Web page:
Internal Medicine Competencies DRAFT

  1. Practice patient-centered and relationship-based care.
    • Engage patients, caregivers, families, and communities in effective self-management health and well-being strategies.
    • Exhibit respect for diverse interpretations of health, disease, and illness based upon other cultural and/or health system beliefs, models, and practices.
    • Demonstrate critical self-examination of personal biases and beliefs to promote patient-centered care.
  2. Obtain a comprehensive health history which includes mind-body-spirit, nutrition, and the use of conventional, complementary and integrative therapies and disciplines.
    • Acquire accurate and relevant history from the patient utilizing a biopsychosocial model that effectively customizes and prioritizes physical, nutritional, lifestyle, social, emotional, spiritual, cultural, environmental, and behavioral aspects of health and well-being in a hypothesis driven fashion.
    • Seek and obtain appropriate, verified, and prioritized data from secondary sources (e.g., family, records, pharmacy).
    • Obtain relevant historical subtleties that inform and prioritize both differential diagnoses and diagnostic plans, including sensitive, complicated, and detailed information that may not often be volunteered by the patient such as use of complementary and conventional therapies.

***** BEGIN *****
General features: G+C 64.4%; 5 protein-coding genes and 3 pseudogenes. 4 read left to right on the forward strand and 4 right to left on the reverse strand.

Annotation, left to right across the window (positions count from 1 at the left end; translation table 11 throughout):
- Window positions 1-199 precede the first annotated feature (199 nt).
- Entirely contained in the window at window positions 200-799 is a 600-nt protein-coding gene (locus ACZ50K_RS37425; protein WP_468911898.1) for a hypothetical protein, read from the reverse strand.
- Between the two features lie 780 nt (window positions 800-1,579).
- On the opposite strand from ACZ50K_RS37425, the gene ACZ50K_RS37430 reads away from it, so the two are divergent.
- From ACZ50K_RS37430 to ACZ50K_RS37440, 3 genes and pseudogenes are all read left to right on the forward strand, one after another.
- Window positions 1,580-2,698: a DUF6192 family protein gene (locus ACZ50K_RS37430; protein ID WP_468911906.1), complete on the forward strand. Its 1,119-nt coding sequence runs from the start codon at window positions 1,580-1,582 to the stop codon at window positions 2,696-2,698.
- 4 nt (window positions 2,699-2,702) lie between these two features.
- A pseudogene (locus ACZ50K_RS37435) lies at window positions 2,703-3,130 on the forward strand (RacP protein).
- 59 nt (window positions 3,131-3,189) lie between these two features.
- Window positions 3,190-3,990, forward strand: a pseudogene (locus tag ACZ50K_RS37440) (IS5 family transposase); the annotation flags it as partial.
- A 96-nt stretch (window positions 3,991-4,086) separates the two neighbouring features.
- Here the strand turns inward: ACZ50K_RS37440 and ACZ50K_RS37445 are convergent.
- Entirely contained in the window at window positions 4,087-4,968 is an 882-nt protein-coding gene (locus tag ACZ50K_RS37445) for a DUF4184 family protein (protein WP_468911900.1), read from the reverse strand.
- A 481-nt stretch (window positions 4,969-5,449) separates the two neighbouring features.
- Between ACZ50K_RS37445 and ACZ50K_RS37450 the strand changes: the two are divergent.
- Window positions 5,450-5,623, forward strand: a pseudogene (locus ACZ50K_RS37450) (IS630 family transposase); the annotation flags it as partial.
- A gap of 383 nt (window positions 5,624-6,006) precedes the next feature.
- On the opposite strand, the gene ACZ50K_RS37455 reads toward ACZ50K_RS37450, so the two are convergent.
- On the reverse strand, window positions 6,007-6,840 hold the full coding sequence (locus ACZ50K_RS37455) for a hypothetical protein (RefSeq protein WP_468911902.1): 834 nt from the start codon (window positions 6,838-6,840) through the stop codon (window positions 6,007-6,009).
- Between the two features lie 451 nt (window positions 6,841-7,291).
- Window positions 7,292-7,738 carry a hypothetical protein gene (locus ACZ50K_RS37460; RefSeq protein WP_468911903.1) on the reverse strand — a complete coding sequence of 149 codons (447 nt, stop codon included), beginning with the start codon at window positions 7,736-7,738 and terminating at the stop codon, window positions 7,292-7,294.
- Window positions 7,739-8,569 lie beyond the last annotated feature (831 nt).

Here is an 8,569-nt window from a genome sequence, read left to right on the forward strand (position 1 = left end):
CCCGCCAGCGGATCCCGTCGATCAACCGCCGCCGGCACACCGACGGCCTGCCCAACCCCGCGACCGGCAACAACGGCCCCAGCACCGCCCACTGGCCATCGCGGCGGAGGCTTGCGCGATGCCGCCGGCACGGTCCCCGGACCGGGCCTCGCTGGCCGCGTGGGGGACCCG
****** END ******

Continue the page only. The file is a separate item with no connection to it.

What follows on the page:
• Demonstrate gathering subtle and reliable information from the patient.
  3. Collaborate with individuals and families to develop a personalized plan of care to promote health and well-being which incorporates integrative approaches including lifestyle counseling and the use of mind-body strategies.
    • Partner effectively with patients, caregivers, families, and communities to develop personalized care plans for health promotion and disease prevention and treatment that include evidence-based screening and management strategies utilizing conventional and complementary approaches.
    • Demonstrate proficient communication to support initiation and maintenance of lifestyle modification.
  4. Demonstrate skills in utilizing the evidence as it pertains to integrative healthcare.
    • Acquire the best evidence with regards to integrative healthcare with a focus on the intersections between health, disease, and the catalysts of: feelings, stress, nutrition, physical activity, social support, spirituality, sleep, and environment by: